Rob Joyce, cybersecurity coordinator for the White House, has the opportunity to heal tensions between the intelligence community and the technology industry in the wake of the WannaCry ransomware attack.

Joyce began serving as the chief of the National Security Agency’s Tailored Access Operations (TAO) organization in April 2013 and now focuses on cybersecurity policy on the National Security Council for the Trump administration.

Rob Joyce (Photo: NSA)

Joyce has served at the NSA for more than 25 years as chief of TAO as well as the deputy director of the Information Assurance Directorate (IAD), where he led efforts to protect the county’s critical security systems.

Tensions between the public and the NSA have mounted since contractor Edward Snowden leaked information about the NSA’s surveillance powers, handled by the TAO team. This term, Congress will have a chance to renew and revise the NSA’s surveillance powers under the Foreign Intelligence Surveillance Act. The NSA’s TAO rarely opens up to the public about what they’re working on, making it a mysterious part of the agency.

“I’m from Tailored Access Operations and I will admit that it is very strange–right–to be in that position up here on a stage, in front of a group of people. It’s not something often done,” Joyce said, when he presented in front of an audience at a USENIX conference in 2016.

Industry leaders have argued that the NSA, CIA, and other spy agencies need to be more open with companies by disclosing the cyber vulnerabilities that they find so that companies can fix them and build stronger networks.

A bipartisan group of senators proposed a bill that would require the NSA to notify a board of experts whenever the agency finds security flaws in a company’s networks. The bill follows a major global cyberattack, which exploited a vulnerability that the NSA found in an old version of Microsoft’s systems.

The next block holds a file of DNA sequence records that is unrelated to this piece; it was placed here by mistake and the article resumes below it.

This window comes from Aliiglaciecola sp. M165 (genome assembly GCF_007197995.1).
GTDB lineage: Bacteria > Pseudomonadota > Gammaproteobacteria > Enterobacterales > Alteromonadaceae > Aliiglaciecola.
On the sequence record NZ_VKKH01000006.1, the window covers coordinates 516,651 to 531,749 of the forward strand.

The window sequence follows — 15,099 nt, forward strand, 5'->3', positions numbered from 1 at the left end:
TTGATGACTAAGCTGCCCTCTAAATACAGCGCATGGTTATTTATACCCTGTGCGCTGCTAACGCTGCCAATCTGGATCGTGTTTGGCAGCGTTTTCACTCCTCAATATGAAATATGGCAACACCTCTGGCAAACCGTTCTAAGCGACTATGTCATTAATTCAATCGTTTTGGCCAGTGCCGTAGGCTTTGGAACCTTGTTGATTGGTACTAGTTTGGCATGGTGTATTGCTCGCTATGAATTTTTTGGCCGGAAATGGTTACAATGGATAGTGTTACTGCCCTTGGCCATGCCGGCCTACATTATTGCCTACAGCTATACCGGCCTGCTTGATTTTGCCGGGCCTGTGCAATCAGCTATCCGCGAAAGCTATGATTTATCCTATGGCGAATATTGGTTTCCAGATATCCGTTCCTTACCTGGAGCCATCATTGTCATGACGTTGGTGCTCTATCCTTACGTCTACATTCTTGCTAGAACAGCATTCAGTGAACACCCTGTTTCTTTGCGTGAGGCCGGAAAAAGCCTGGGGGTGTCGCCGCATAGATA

Joyce said on May 22 he was “amazed” that the ransomware attack did not compromise Federal systems.

“It is essential that government agencies make zero-day vulnerabilities known to vendors whenever possible, and the PATCH Act requires the government to swiftly balance the need to disclose vulnerabilities with other national security interests while increasing transparency and accountability to maintain public trust in the process,” said Sen. Ron Johnson, R-Wis.

The board would be made up of the secretary of Homeland Security, the director of the FBI, the director of the CIA, and other experts. Joyce’s expertise from the NSA and the White House would make him a good candidate for this board.

The NSA finds “zero-day vulnerabilities,” which are flaws in technology that are unknown to the technology company. Usually the government discloses these vulnerabilities to the company so that they can be fixed, but sometimes it retains them in order to exploit them for national security purposes.

Joyce said that the NSA has guidelines available for the best ways to protect private networks that can help companies close off vulnerabilities.

“There’s not the secret sauce that goes beyond that inside the protection of classified material for the U.S. government,” Joyce said. “Look at that guide. It really is solid.”

Joyce also played an influential role in the Cybersecurity Executive Order, which was signed earlier this month. The first section of the order stresses the importance of protecting data held within Federal networks, and says that agency heads will be held accountable by the president for implementing risk management measures. The order also mandates that agencies use the previously voluntary NIST cybersecurity framework.

Active in multiple theaters across the cyber ward, Joyce may have the tonic for government and industry.

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Morgan Lynch
Morgan Lynch
Morgan Lynch is a Staff Reporter for MeriTalk covering Federal IT and K-12 Education.